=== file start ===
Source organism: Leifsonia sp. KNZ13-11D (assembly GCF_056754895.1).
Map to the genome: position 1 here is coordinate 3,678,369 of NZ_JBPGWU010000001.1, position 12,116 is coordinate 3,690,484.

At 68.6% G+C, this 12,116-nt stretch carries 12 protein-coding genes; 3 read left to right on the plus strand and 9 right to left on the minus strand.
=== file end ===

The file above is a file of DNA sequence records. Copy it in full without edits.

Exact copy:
Source organism: Leifsonia sp. KNZ13-11D (assembly GCF_056754895.1).
Map to the genome: position 1 here is coordinate 3,678,369 of NZ_JBPGWU010000001.1, position 12,116 is coordinate 3,690,484.

At 68.6% G+C, this 12,116-nt stretch carries 12 protein-coding genes; 3 read left to right on the plus strand and 9 right to left on the minus strand.